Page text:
Today was it. Kindergarten Registration Packet Pickup Day.
I tossed and turned all night, and then anxiously drove to school just after 7am. Would I find a mob? Would I find I'd squandered a lot of brown hair? The answer was something inbetween. This was the line at 7:15am.
(This is just to pick up a numbered registration packet, which establishes your priority for a spot at this school.)
By 8:30, the line had moved, and was much longer. This photo doesn't show it, but the line U's around behind the building. There were about 60 people by then.
More arrived by the time the office opened, for about 80 total. With at least 120 spots for kindergarten at the school, I probably could have arrived at 9am and still been assured a spot. Even if not, people move, so we still probably could have gotten in eventually. But while the risk was low, the consequence was drastic, so it was well worth the peace of mind to arrive early enough. Julian is #13.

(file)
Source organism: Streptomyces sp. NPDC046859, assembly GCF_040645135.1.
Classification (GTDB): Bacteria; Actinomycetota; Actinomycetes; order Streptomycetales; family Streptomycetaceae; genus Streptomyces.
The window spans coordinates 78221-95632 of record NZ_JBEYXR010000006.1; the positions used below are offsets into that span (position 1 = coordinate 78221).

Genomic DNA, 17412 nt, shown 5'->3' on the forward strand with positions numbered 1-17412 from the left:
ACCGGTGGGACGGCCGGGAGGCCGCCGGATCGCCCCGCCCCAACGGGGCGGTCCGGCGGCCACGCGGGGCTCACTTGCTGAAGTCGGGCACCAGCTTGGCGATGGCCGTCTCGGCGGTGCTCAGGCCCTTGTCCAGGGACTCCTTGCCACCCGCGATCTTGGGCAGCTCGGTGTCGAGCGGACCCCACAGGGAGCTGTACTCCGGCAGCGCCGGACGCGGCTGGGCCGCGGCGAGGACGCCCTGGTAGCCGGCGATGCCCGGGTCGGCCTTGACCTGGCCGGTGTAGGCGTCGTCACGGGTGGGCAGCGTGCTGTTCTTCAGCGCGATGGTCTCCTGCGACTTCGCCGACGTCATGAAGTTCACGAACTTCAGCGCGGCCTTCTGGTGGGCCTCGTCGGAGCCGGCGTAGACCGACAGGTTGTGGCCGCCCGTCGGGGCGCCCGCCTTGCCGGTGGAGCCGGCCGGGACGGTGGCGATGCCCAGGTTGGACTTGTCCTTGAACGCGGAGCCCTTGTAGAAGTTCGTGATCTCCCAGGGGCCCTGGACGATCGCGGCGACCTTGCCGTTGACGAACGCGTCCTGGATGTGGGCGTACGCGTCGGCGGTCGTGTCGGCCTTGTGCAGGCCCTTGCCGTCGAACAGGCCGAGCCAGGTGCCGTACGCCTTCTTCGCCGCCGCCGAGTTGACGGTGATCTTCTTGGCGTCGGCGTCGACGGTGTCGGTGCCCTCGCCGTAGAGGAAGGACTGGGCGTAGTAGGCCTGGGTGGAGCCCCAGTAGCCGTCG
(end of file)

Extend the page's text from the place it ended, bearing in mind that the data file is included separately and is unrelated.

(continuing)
I was especially surprised to see that the line was mostly Dads! They explained that this was easier than being at home taking care of the kids.
I chatted with six Dads at various times on the line, and all six planned to enter the lottery for the alternative school Faria, which heavily emphasizes academics. I assured them that first-graders here get plenty of homework, and offered my opinion that the difference between this school's test scores versus Faria's test scores made little difference in the child's ultimate outcome. The biggest factor in their success now is that the teacher has a high standard of pupils -- most come from highly educated, stable two-parent families, all have access to top health care, arrive at school well-fed and clothed, all were well-prepared in preschool, none have emotional or discipline issues (Gabriel notwithstanding). I was surprised that they all readily agreed. Not that that dissuaded them. Those test scores are some powerful Kool-Aid.
My Mom friends report that one other school had a major line-wait situation, two others had some lines; most had none at all.
Still, the district deserves at least a letter to complain about putting parents through this more than once. There is no priority for families with siblings enrolled at the "regular" schools, but clearly they get the concept since they do offer sibling priority for the alternative schools (including Faria). So I get to do this again in two years. Springsteen tickets, anyone?